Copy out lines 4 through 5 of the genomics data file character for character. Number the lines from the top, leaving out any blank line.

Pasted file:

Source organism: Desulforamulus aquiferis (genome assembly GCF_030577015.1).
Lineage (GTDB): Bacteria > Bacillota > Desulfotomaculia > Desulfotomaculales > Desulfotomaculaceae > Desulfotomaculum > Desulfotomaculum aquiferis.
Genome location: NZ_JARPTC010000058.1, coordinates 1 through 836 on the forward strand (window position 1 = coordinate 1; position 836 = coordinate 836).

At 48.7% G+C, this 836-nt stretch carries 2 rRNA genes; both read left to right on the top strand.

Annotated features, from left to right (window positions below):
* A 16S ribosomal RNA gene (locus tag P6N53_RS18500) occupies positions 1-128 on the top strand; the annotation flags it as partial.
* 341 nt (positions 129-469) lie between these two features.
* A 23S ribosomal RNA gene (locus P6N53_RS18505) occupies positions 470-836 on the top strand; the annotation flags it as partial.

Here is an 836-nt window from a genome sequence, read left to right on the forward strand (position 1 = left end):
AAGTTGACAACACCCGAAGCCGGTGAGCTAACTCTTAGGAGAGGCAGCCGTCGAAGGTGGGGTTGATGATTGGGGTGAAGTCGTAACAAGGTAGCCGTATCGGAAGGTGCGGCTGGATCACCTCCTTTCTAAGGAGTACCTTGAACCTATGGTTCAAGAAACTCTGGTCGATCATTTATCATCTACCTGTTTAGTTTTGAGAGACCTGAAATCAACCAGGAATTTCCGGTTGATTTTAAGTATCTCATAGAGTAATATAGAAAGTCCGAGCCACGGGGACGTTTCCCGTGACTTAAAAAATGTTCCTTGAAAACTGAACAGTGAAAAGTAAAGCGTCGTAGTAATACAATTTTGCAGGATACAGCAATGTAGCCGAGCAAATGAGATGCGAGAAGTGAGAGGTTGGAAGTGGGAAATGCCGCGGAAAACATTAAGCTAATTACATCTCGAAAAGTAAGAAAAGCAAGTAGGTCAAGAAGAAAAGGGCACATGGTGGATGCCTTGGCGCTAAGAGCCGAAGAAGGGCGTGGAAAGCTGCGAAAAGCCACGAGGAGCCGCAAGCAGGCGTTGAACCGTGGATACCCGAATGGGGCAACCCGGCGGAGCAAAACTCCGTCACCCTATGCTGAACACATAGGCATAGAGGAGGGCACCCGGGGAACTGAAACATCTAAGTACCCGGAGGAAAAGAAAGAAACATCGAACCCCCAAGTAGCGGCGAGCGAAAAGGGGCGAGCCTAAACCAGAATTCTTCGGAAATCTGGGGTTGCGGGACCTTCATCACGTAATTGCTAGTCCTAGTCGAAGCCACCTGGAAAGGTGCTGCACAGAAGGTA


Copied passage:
At 48.7% G+C, this 836-nt stretch carries 2 rRNA genes; both read left to right on the top strand.

Annotated features, from left to right (window positions below):